ROP Statement on Day of Action in Solidarity with Harney County and Burns Paiute Tribe

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Click here for details on local actions around the state.


Jessica Campbell, Organizing Director, Rural Organizing Project: 541-999-8144
Cara Shufelt, Director, Rural Organizing Project: 503-349-3918

January 29th, 2016

The Rural Organizing Project is coordinating a statewide Day of Action in Solidarity with the people of Harney County and the Burns Paiute Tribe on January 30th. People and groups from across the state will participate in actions in their home communities to send the message that militias, paramilitaries and their tactics of threats and intimidation are not welcome in any of our towns or in rural Oregon.

Earlier this week, multiple leaders of the armed takeover at Malheur National Wildlife Refuge were arrested. One of the armed occupiers was killed during a confrontation with police. The Rural Organizing Project mourns this loss of life, and hopes for a quick and peaceful resolution to the ongoing standoff without further bloodshed.

Several militia and paramilitary groups issued a call for their supporters to come to Burns immediately for an “operation” on Saturday. The Rural Organizing Project calls on all militias and armed occupiers to leave Harney County now before there is any other loss of life in accordance with the wishes of the local community and the Burns Paiute Tribe.  Actions will be taking place in Portland, Scappoose, La Grande, Prineville, Albany, Eugene and Cottage Grove, among other small towns across Oregon.

“We do not accept that our political differences should be settled by armed groups through tactics of fear and intimidation,” says Joe Lewis, Board member of the Rural Organizing Project and an organizer of the action in Scappoose. “Our communities have a rural tradition of collaboration, conversation and resolving disputes without resorting to threats or violence.”

The occupation in Harney County is not an isolated event; over the last several years there has been a growth of militia and so-called patriot groups in rural communities in Oregon. Communities across Oregon who have already been suffering from an ongoing economic crisis are now being subjected to an increasing atmosphere of tension and potential violence. Militias and paramilitaries continue to exploit the insecurity rural Oregonians feel as the result of underfunded public services in order to advance their own agenda, offering only more divisions.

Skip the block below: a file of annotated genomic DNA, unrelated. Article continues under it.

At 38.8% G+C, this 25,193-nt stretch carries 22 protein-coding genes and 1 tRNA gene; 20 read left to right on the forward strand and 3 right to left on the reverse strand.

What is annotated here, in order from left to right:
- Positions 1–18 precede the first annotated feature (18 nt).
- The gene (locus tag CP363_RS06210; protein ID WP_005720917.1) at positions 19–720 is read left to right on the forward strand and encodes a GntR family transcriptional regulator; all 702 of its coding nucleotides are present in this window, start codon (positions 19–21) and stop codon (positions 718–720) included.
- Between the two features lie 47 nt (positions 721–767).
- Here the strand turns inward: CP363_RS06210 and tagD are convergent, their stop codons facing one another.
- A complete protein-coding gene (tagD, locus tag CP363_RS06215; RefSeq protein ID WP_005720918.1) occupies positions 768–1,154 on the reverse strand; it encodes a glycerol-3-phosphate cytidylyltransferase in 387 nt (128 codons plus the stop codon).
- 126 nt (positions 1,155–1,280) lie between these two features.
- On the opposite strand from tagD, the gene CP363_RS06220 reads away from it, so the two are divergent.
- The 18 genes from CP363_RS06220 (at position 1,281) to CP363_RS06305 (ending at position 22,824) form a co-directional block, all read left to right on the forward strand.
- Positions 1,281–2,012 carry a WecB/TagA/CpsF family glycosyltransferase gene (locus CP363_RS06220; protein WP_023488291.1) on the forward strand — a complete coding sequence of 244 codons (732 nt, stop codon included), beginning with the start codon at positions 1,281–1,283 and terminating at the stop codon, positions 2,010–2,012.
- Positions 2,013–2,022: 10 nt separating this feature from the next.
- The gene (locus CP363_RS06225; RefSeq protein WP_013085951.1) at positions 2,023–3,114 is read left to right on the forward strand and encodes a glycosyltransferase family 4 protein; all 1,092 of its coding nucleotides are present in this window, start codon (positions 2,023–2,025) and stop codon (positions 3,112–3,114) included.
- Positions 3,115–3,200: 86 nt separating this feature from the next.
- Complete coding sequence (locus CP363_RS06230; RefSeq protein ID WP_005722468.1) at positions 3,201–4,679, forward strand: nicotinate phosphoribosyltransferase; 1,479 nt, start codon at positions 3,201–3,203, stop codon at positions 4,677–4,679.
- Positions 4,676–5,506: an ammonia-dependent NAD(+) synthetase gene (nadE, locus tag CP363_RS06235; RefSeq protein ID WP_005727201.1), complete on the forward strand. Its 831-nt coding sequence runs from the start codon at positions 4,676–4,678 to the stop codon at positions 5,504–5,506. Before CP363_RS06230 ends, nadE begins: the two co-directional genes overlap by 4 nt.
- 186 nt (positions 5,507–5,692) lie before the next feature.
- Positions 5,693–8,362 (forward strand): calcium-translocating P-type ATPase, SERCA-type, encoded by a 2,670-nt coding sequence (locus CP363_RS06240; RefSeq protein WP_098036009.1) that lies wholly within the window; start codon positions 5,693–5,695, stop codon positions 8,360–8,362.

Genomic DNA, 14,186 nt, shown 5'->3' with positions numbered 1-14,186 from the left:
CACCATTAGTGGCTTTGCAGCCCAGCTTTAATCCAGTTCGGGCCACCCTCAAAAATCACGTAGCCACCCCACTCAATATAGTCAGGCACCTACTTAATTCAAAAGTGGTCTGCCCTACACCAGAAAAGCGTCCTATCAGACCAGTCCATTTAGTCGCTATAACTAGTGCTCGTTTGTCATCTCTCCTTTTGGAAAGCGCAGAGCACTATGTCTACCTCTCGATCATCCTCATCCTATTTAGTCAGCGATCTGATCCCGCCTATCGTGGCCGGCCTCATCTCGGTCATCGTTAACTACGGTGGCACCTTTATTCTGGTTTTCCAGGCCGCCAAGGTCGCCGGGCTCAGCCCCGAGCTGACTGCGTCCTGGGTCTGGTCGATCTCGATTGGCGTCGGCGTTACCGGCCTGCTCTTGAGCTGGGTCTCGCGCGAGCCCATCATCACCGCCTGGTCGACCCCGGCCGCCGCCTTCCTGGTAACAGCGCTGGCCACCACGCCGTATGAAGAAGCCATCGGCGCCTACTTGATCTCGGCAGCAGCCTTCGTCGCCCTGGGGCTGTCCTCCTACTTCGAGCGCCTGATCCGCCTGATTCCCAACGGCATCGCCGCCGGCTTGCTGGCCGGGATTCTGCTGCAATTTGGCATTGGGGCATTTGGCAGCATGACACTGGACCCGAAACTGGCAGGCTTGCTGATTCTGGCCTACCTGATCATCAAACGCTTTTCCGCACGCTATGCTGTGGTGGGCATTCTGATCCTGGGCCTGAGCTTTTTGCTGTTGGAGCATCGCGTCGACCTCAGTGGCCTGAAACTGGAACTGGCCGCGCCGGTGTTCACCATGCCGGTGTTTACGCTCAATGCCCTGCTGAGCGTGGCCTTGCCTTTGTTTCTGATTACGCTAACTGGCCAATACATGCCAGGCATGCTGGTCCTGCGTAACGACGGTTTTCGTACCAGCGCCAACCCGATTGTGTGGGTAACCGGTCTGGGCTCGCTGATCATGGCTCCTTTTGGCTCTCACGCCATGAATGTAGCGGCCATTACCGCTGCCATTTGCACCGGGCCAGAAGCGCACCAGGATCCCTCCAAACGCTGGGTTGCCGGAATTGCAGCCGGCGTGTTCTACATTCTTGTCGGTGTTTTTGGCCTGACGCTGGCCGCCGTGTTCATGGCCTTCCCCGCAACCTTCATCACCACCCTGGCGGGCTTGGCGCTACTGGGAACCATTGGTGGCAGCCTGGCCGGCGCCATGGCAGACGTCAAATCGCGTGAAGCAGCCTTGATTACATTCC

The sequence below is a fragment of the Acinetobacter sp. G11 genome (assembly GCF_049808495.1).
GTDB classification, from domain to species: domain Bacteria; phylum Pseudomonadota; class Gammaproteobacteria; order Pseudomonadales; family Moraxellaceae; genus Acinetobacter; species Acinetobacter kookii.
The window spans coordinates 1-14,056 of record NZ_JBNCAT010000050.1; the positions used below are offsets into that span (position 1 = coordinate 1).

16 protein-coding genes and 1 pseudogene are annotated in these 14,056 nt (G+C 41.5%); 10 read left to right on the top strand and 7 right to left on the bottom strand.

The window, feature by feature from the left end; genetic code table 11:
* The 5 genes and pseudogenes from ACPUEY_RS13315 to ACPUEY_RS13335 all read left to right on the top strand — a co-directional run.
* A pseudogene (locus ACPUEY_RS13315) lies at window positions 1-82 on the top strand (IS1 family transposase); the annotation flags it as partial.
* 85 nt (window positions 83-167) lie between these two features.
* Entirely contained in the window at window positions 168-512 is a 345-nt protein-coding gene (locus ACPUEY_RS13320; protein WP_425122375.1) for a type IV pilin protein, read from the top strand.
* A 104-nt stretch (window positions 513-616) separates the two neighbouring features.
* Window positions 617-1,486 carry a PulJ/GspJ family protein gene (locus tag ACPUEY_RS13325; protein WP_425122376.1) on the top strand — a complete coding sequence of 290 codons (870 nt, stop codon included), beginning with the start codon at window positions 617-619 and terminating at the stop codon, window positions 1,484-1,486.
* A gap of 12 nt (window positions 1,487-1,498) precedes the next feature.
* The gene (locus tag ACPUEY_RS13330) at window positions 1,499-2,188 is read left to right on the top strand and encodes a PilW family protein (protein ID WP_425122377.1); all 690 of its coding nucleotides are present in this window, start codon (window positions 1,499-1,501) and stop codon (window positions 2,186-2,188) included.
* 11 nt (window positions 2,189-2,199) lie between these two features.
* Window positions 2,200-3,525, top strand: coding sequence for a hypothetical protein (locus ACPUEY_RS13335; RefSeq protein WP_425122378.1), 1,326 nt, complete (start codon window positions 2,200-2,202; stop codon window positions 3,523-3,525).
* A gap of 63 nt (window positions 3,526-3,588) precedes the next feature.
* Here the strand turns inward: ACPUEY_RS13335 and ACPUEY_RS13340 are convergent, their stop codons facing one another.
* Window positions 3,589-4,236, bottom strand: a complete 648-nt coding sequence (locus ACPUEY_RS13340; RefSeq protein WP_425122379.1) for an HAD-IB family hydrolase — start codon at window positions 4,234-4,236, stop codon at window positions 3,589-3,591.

“Our rural communities across the state are struggling to stay connected, and these armed groups offer only more divisions,” says Joe Lewis. “It’s time to talk about real solutions for the issues facing hard-hit small towns.”

We are rallying across Oregon on Saturday because we know that rural Oregon needs a new economy. We need basic services such as 24-hour 911, adequate public safety for unserved areas, emergency services, fully funded fire districts.  We need public investment to create jobs where the private sector falls short, investments in education, sustainable energy projects, and the re-building of our physical infrastructure.  We need debt relief, tax reform that makes the 1% pay their fair share, a livable minimum wage, and help for producers dealing with a commodity system dominated by a few giant corporations. The only way these necessary reforms can happen is when the grassroots people unite. United we stand, divided we fall.

Communities participating in the Day of Action are also supporting the people of Harney County and the Burns Paiute Tribe by fundraising for the Harney District Hospital’s a Sip for the Cure Masquerade Tea Party and The Burns Paiute Tribe’s Tu-Wa-Kii-Nobi “Kid’s House” after school program.